Mental toughness is “how much?”

How much mental toughness do I have left after making mistakes or after a bad performance? The skills that will translate into life are guts, resilience, and the willpower to fight and never give up.

Most people talk about mental toughness rather than instructing it. Coaches and programs that specifically address mental skills, character, and leadership are the ways that build mental toughness.

Mental Toughness, grit, or resiliency, is the developed skill that lasts way beyond when sport is over.

We share with players and coaches that mental toughness will not win anyone a championship, but not having mental toughness will lose it. We are preparing for that one moment, and when our opportunity hits, it’s too late to prepare.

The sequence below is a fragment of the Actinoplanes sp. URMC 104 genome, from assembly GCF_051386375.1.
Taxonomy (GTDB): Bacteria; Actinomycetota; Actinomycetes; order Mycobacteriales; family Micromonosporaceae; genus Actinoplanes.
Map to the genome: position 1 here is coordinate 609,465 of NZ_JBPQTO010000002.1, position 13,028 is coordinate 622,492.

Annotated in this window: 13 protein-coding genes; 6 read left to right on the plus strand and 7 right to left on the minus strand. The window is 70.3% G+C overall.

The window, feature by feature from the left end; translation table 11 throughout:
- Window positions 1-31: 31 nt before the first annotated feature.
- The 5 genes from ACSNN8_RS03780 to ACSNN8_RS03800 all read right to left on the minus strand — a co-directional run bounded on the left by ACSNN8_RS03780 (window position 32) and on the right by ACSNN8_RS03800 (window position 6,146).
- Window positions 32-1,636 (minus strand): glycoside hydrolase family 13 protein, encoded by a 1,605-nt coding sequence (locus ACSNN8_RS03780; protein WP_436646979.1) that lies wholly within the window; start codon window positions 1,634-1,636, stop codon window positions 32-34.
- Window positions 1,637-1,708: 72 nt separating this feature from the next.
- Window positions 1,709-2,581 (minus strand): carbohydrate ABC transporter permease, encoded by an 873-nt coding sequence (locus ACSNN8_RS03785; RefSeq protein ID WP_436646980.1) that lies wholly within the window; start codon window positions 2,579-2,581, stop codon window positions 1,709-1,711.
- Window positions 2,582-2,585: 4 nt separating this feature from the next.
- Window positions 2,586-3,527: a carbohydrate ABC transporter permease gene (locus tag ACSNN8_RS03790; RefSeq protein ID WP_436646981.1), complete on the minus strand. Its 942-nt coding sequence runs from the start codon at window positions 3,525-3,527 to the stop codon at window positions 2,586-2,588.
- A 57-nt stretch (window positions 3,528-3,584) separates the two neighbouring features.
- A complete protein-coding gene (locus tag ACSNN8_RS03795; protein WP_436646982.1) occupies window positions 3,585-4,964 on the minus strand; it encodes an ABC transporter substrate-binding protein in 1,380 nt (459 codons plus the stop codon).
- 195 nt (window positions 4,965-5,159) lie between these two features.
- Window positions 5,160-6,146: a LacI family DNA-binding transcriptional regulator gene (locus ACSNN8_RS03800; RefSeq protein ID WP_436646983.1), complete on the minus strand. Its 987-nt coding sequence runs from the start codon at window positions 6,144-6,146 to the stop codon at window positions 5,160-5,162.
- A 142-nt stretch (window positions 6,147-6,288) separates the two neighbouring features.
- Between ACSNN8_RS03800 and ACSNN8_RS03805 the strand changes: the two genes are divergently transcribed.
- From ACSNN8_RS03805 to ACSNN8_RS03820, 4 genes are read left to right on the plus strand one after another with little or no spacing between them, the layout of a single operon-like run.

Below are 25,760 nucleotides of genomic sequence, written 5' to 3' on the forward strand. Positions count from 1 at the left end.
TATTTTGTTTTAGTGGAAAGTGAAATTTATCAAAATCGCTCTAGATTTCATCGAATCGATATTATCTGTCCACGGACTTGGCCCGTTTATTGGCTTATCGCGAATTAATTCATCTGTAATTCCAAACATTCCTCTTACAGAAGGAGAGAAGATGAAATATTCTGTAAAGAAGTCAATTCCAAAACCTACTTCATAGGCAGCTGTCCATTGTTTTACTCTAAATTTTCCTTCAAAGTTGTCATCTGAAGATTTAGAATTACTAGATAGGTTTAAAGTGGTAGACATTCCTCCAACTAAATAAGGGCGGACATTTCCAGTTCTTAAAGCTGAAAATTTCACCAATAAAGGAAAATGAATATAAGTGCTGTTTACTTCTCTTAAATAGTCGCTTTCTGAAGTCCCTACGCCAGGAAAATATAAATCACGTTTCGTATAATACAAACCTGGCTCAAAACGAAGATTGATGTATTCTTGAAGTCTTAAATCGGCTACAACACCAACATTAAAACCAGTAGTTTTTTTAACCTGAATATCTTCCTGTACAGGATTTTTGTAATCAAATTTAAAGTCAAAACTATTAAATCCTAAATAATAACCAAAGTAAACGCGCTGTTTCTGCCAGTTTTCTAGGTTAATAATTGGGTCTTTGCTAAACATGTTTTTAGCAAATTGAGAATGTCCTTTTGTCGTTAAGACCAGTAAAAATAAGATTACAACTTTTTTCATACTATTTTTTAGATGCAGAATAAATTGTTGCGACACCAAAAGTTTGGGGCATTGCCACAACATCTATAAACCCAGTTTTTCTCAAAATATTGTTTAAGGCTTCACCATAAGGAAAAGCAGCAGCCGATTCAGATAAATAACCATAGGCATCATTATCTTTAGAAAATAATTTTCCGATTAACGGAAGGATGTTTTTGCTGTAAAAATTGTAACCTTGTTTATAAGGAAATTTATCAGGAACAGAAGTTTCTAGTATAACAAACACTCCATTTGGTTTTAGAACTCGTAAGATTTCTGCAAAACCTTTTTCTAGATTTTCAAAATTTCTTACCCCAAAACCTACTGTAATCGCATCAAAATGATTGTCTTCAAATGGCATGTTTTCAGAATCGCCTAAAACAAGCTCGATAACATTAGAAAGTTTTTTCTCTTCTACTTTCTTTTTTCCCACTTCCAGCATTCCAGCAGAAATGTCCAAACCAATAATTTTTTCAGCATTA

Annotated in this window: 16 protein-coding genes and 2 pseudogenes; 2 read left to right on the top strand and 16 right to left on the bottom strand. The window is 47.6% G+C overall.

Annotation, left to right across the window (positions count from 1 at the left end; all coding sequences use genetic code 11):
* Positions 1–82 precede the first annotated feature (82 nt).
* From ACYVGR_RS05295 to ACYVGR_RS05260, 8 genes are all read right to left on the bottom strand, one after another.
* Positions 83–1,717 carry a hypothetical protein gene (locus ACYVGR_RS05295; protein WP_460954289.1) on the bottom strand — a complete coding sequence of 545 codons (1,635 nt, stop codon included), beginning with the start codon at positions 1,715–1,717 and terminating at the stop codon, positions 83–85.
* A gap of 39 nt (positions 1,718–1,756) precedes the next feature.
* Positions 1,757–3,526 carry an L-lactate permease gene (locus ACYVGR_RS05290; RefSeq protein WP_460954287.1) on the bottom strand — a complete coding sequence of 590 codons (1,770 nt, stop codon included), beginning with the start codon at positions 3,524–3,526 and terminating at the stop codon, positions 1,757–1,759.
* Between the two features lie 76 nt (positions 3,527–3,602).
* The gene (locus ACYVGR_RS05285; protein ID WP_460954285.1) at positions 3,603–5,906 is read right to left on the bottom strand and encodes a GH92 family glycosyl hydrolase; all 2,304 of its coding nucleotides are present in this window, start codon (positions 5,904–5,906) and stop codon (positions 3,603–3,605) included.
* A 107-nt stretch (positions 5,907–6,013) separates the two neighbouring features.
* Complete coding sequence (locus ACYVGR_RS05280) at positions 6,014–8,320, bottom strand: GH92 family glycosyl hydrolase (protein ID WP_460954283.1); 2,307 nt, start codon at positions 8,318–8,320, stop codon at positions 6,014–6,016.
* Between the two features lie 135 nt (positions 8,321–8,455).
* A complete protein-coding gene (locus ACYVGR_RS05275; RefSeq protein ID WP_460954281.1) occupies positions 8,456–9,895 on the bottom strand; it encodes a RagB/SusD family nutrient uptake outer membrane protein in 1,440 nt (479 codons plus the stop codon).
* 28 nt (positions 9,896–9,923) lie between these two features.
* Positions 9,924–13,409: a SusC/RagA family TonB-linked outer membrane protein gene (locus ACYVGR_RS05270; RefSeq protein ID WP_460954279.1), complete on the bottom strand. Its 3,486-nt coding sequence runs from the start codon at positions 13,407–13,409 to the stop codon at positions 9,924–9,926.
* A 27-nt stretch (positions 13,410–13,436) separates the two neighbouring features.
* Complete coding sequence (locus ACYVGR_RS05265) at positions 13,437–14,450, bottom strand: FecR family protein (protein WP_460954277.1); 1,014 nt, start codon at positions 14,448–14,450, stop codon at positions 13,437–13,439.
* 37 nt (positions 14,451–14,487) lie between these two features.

Create The Ideal Environment 

The first step to have a great athlete is to provide the right environment! Since there are so many moving parts, we need to control what we can control.

What we value most, as a family, is on what we focus.

Our role to be better sport parents is to stress effort, accountability, character, and create a supportive environment—not measure their vertical leap, bat speed, or split times.

It doesn’t matter what you think of your child’s ability level. We as parents over-estimate their ability and talent level anyways. We have to admit that we are biased!

You’re Mom and Dad—your role is to be supportive, not vicarious. Few scouts or recruiting directors will be calling you to ask how good you think your son or daughter is. Coaches will most likely observe the interactions among family members and how your son or daughter handles setbacks.

Supportive parents provide an environment that remains safe. They don’t try to solve their kids concerns.